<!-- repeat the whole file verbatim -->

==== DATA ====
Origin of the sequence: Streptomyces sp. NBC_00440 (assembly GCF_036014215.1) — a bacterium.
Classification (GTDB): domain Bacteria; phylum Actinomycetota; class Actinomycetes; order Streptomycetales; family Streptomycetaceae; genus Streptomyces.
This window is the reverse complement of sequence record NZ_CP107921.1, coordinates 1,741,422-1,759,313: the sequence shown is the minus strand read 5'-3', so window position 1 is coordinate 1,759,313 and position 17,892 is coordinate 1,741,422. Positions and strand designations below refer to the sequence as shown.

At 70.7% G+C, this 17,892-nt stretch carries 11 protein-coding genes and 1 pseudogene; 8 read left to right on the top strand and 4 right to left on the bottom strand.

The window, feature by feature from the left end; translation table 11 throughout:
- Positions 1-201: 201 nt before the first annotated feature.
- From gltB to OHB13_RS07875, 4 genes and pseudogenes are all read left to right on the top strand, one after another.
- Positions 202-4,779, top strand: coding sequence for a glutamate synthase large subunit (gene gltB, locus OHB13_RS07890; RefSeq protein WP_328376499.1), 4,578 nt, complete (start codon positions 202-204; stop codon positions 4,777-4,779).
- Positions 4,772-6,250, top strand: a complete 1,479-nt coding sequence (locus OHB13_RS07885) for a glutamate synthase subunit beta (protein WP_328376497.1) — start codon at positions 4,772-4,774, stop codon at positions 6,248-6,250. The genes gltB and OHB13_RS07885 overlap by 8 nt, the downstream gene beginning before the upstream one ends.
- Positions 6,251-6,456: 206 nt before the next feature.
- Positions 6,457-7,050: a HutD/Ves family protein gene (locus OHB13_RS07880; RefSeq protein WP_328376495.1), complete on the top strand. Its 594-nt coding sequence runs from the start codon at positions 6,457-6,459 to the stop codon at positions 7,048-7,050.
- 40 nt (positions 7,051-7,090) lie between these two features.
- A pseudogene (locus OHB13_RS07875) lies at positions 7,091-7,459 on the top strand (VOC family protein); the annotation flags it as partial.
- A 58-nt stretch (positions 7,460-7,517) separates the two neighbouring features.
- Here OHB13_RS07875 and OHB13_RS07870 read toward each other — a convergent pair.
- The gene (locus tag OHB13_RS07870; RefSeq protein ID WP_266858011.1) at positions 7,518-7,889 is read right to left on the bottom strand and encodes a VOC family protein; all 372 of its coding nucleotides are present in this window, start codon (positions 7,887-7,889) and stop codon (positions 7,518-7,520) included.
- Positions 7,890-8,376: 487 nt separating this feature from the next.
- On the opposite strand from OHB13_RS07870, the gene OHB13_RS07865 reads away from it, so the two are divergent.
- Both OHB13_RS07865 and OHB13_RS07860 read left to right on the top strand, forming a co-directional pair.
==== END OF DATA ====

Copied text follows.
Origin of the sequence: Streptomyces sp. NBC_00440 (assembly GCF_036014215.1) — a bacterium.
Classification (GTDB): domain Bacteria; phylum Actinomycetota; class Actinomycetes; order Streptomycetales; family Streptomycetaceae; genus Streptomyces.
This window is the reverse complement of sequence record NZ_CP107921.1, coordinates 1,741,422-1,759,313: the sequence shown is the minus strand read 5'-3', so window position 1 is coordinate 1,759,313 and position 17,892 is coordinate 1,741,422. Positions and strand designations below refer to the sequence as shown.

At 70.7% G+C, this 17,892-nt stretch carries 11 protein-coding genes and 1 pseudogene; 8 read left to right on the top strand and 4 right to left on the bottom strand.

The window, feature by feature from the left end; translation table 11 throughout:
- Positions 1-201: 201 nt before the first annotated feature.
- From gltB to OHB13_RS07875, 4 genes and pseudogenes are all read left to right on the top strand, one after another.
- Positions 202-4,779, top strand: coding sequence for a glutamate synthase large subunit (gene gltB, locus OHB13_RS07890; RefSeq protein WP_328376499.1), 4,578 nt, complete (start codon positions 202-204; stop codon positions 4,777-4,779).
- Positions 4,772-6,250, top strand: a complete 1,479-nt coding sequence (locus OHB13_RS07885) for a glutamate synthase subunit beta (protein WP_328376497.1) — start codon at positions 4,772-4,774, stop codon at positions 6,248-6,250. The genes gltB and OHB13_RS07885 overlap by 8 nt, the downstream gene beginning before the upstream one ends.
- Positions 6,251-6,456: 206 nt before the next feature.
- Positions 6,457-7,050: a HutD/Ves family protein gene (locus OHB13_RS07880; RefSeq protein WP_328376495.1), complete on the top strand. Its 594-nt coding sequence runs from the start codon at positions 6,457-6,459 to the stop codon at positions 7,048-7,050.
- 40 nt (positions 7,051-7,090) lie between these two features.
- A pseudogene (locus OHB13_RS07875) lies at positions 7,091-7,459 on the top strand (VOC family protein); the annotation flags it as partial.
- A 58-nt stretch (positions 7,460-7,517) separates the two neighbouring features.
- Here OHB13_RS07875 and OHB13_RS07870 read toward each other — a convergent pair.
- The gene (locus tag OHB13_RS07870; RefSeq protein ID WP_266858011.1) at positions 7,518-7,889 is read right to left on the bottom strand and encodes a VOC family protein; all 372 of its coding nucleotides are present in this window, start codon (positions 7,887-7,889) and stop codon (positions 7,518-7,520) included.
- Positions 7,890-8,376: 487 nt separating this feature from the next.
- On the opposite strand from OHB13_RS07870, the gene OHB13_RS07865 reads away from it, so the two are divergent.
- Both OHB13_RS07865 and OHB13_RS07860 read left to right on the top strand, forming a co-directional pair.